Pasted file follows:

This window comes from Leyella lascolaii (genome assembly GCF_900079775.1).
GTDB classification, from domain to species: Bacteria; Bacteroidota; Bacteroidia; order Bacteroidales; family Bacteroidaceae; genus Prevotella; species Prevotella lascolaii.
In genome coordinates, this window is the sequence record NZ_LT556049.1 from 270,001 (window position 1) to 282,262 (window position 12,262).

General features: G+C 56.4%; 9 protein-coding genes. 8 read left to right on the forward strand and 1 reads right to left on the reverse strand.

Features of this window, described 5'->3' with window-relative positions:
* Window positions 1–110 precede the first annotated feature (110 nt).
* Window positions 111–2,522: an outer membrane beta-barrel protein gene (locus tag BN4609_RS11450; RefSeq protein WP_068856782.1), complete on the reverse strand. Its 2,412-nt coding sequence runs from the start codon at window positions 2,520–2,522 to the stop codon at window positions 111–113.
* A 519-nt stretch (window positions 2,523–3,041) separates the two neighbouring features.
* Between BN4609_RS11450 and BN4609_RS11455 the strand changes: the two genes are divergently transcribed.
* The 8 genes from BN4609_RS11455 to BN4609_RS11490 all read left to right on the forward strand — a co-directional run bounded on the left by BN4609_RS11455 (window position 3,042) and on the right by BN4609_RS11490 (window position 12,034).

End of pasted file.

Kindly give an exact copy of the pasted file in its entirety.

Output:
This window comes from Leyella lascolaii (genome assembly GCF_900079775.1).
GTDB classification, from domain to species: Bacteria; Bacteroidota; Bacteroidia; order Bacteroidales; family Bacteroidaceae; genus Prevotella; species Prevotella lascolaii.
In genome coordinates, this window is the sequence record NZ_LT556049.1 from 270,001 (window position 1) to 282,262 (window position 12,262).

General features: G+C 56.4%; 9 protein-coding genes. 8 read left to right on the forward strand and 1 reads right to left on the reverse strand.

Features of this window, described 5'->3' with window-relative positions:
* Window positions 1–110 precede the first annotated feature (110 nt).
* Window positions 111–2,522: an outer membrane beta-barrel protein gene (locus tag BN4609_RS11450; RefSeq protein WP_068856782.1), complete on the reverse strand. Its 2,412-nt coding sequence runs from the start codon at window positions 2,520–2,522 to the stop codon at window positions 111–113.
* A 519-nt stretch (window positions 2,523–3,041) separates the two neighbouring features.
* Between BN4609_RS11450 and BN4609_RS11455 the strand changes: the two genes are divergently transcribed.
* The 8 genes from BN4609_RS11455 to BN4609_RS11490 all read left to right on the forward strand — a co-directional run bounded on the left by BN4609_RS11455 (window position 3,042) and on the right by BN4609_RS11490 (window position 12,034).